Larry Hagman’s “J.R.,” Pop Culture Icon
WASHINGTON – No one represented the good old excess of the 1980s better than “J.R. Ewing” in the soap opera mega hit Dallas. And no character actor made the the marauding oil tycoon come alive with the beating heart and soulless guile more thoroughly than Larry Hagman. Today, he’s being remembered across social media, which of course begins with Twitter.
In his memoir, Hello Darlin’, Mr. Hagman said, “Ronald Reagan was campaigning against Jimmy Carter, American hostages were being held in Iran, Polish shipyard workers were on strike, and all anyone wanted to know was, who shot J.R.?” [Dallas News]
When the famous prime time soap reinvented itself on TNT this year, Hagman was once again present, because Dallas wouldn’t be Dallas without him, even if it was just a cameo. Who knows if the show will make it, the attention span of TV viewers different today than in decades past. But true to the original, the new Dallas did its best to deliver human treachery and even succeeded, with Patrick Duffy delivering the lead patriarchal force this time ’round, which in the business of the oil rich and TV infamous wouldn’t have been possible without Hagman’s presence, too, however small.
Throughout the summer of 1980, the world hung on the question “Who shot J.R.?” The ultimate TV cliffhanger aired on March 21, 1980, when an unseen assailant shot J.R. Ewing twice.
As everyone waited to find out who the shooter was, Mr. Hagman had an epiphany that would pave the way for TV giants such as Jerry Seinfeld and the cast of Friends to get a larger share of the profits from their shows.
[…] The world was filled with J.R. T-shirts, coffee mugs and bumper stickers.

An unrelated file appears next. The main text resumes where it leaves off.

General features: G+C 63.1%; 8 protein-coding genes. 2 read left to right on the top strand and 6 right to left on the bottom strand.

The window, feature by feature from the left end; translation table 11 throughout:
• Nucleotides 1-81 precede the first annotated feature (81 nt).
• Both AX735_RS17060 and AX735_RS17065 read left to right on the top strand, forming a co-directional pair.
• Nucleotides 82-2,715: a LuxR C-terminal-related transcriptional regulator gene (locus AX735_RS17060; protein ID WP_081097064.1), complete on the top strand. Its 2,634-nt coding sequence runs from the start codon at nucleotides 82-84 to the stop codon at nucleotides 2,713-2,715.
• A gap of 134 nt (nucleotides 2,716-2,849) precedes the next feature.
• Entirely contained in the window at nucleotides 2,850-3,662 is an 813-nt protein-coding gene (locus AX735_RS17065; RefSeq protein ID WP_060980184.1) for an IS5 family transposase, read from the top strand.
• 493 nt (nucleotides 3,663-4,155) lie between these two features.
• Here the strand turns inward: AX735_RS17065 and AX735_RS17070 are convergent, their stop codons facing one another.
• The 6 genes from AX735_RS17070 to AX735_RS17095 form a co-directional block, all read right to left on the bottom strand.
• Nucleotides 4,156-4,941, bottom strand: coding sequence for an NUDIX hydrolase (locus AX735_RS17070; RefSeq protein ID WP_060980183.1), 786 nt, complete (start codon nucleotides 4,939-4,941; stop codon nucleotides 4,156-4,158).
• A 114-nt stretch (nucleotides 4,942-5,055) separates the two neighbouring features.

“Everyone was making a windfall from J.R. except me,” he said.
He threatened to leave the show if his contract were not renegotiated.
After months of tense negotiations, he was finally given his $100,000 per episode asking price.
Hagman rocketed to TV stardom in I Dream of Jeannie, but also appeared in Otto Preminger’s In Harm’s Way, which happens to be on my favorite film list.
One of the guilty pleasures in life is great TV dramas, especially for those of us raised on the medium of television. It is the most democratic form of entertainment, the great leveler that connects us all to the American cultural scene in the comforts of our home. Cable, Direct TV and the internet has altered the means by which we tap in, but prime time soap operas remain a great American pastime. Even though today the web and social media, including aps and iTunes, change the way we watch our favorite indulgences, we still tune in, whether it’s the drama and music of Nashville, the political intrigue of Scandal, or the pay cable offering of Homeland, which mixes international terrorism and drama with old fashioned forbidden sex, love and betrayal.
There will always be people who can’t live on reality TV alone, preferring commentary on the country in which we live and the times we’re traversing, even if it’s not all that pretty to accept the characters that depict who we are.
I was one of the millions who loved to hate “J.R.” Sometimes cultural phenomenons like Dallas strike a note that represents something beyond the cultural landscape, to include something deeper in the American psyche that’s being recreated as a mirror image of real life drama being played out across the country. No one made the depiction of the greedy oil man possible more than Larry Hagman, because without his portrayal of “J.R. Ewing” Dallas would never have been what it became. That he managed to also represent the 1980s “greed is good” mentality of the rich and the famous became the gateway of a larger story that played out throughout that decade.
Godspeed, sir. For what it’s worth, you made your mark.
Taylor Marsh, is a veteran political analyst, a former Huffington Post contributor, Broadway babe and talk radio dabbler, and is the author of The Hillary Effect, available at Barnes and Noble and on Amazon. Her new-media magazine www.taylormarsh.com covers national politics, women, foreign policy, and the politics of sex.